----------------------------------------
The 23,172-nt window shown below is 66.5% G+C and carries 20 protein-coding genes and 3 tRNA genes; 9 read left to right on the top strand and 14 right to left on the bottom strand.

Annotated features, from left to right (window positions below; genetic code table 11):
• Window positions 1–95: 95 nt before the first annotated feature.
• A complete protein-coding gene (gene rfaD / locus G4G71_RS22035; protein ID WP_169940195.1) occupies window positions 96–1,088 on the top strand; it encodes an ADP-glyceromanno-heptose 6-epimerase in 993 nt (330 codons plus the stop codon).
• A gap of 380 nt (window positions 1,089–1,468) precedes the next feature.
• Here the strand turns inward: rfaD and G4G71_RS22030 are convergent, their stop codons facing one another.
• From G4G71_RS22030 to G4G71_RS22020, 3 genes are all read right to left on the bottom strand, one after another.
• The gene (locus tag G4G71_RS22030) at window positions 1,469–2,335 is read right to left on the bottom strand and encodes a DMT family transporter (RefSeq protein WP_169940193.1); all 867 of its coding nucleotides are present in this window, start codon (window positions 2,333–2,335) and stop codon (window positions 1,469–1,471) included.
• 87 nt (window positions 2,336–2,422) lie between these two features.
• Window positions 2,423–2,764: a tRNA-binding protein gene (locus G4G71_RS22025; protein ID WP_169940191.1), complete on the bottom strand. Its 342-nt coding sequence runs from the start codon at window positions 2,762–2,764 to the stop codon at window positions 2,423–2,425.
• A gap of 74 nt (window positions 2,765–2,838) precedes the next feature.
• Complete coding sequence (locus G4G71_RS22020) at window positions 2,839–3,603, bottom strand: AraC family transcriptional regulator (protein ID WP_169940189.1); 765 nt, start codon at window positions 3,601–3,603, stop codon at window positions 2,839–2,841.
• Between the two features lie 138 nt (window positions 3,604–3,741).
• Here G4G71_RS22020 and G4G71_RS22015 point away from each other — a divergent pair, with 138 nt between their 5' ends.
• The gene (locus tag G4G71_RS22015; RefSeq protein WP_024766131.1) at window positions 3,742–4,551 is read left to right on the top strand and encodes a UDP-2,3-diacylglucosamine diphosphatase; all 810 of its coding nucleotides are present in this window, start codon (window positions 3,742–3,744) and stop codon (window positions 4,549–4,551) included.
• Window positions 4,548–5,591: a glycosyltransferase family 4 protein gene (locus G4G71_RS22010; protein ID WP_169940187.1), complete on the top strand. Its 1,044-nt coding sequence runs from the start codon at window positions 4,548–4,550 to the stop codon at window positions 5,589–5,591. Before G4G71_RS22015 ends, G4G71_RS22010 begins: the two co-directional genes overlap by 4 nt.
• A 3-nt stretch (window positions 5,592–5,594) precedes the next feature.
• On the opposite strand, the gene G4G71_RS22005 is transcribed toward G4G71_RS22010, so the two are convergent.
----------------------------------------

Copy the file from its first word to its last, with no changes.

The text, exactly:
The 23,172-nt window shown below is 66.5% G+C and carries 20 protein-coding genes and 3 tRNA genes; 9 read left to right on the top strand and 14 right to left on the bottom strand.

Annotated features, from left to right (window positions below; genetic code table 11):
• Window positions 1–95: 95 nt before the first annotated feature.
• A complete protein-coding gene (gene rfaD / locus G4G71_RS22035; protein ID WP_169940195.1) occupies window positions 96–1,088 on the top strand; it encodes an ADP-glyceromanno-heptose 6-epimerase in 993 nt (330 codons plus the stop codon).
• A gap of 380 nt (window positions 1,089–1,468) precedes the next feature.
• Here the strand turns inward: rfaD and G4G71_RS22030 are convergent, their stop codons facing one another.
• From G4G71_RS22030 to G4G71_RS22020, 3 genes are all read right to left on the bottom strand, one after another.
• The gene (locus tag G4G71_RS22030) at window positions 1,469–2,335 is read right to left on the bottom strand and encodes a DMT family transporter (RefSeq protein WP_169940193.1); all 867 of its coding nucleotides are present in this window, start codon (window positions 2,333–2,335) and stop codon (window positions 1,469–1,471) included.
• 87 nt (window positions 2,336–2,422) lie between these two features.
• Window positions 2,423–2,764: a tRNA-binding protein gene (locus G4G71_RS22025; protein ID WP_169940191.1), complete on the bottom strand. Its 342-nt coding sequence runs from the start codon at window positions 2,762–2,764 to the stop codon at window positions 2,423–2,425.
• A gap of 74 nt (window positions 2,765–2,838) precedes the next feature.
• Complete coding sequence (locus G4G71_RS22020) at window positions 2,839–3,603, bottom strand: AraC family transcriptional regulator (protein ID WP_169940189.1); 765 nt, start codon at window positions 3,601–3,603, stop codon at window positions 2,839–2,841.
• Between the two features lie 138 nt (window positions 3,604–3,741).
• Here G4G71_RS22020 and G4G71_RS22015 point away from each other — a divergent pair, with 138 nt between their 5' ends.
• The gene (locus tag G4G71_RS22015; RefSeq protein WP_024766131.1) at window positions 3,742–4,551 is read left to right on the top strand and encodes a UDP-2,3-diacylglucosamine diphosphatase; all 810 of its coding nucleotides are present in this window, start codon (window positions 3,742–3,744) and stop codon (window positions 4,549–4,551) included.
• Window positions 4,548–5,591: a glycosyltransferase family 4 protein gene (locus G4G71_RS22010; protein ID WP_169940187.1), complete on the top strand. Its 1,044-nt coding sequence runs from the start codon at window positions 4,548–4,550 to the stop codon at window positions 5,589–5,591. Before G4G71_RS22015 ends, G4G71_RS22010 begins: the two co-directional genes overlap by 4 nt.
• A 3-nt stretch (window positions 5,592–5,594) precedes the next feature.
• On the opposite strand, the gene G4G71_RS22005 is transcribed toward G4G71_RS22010, so the two are convergent.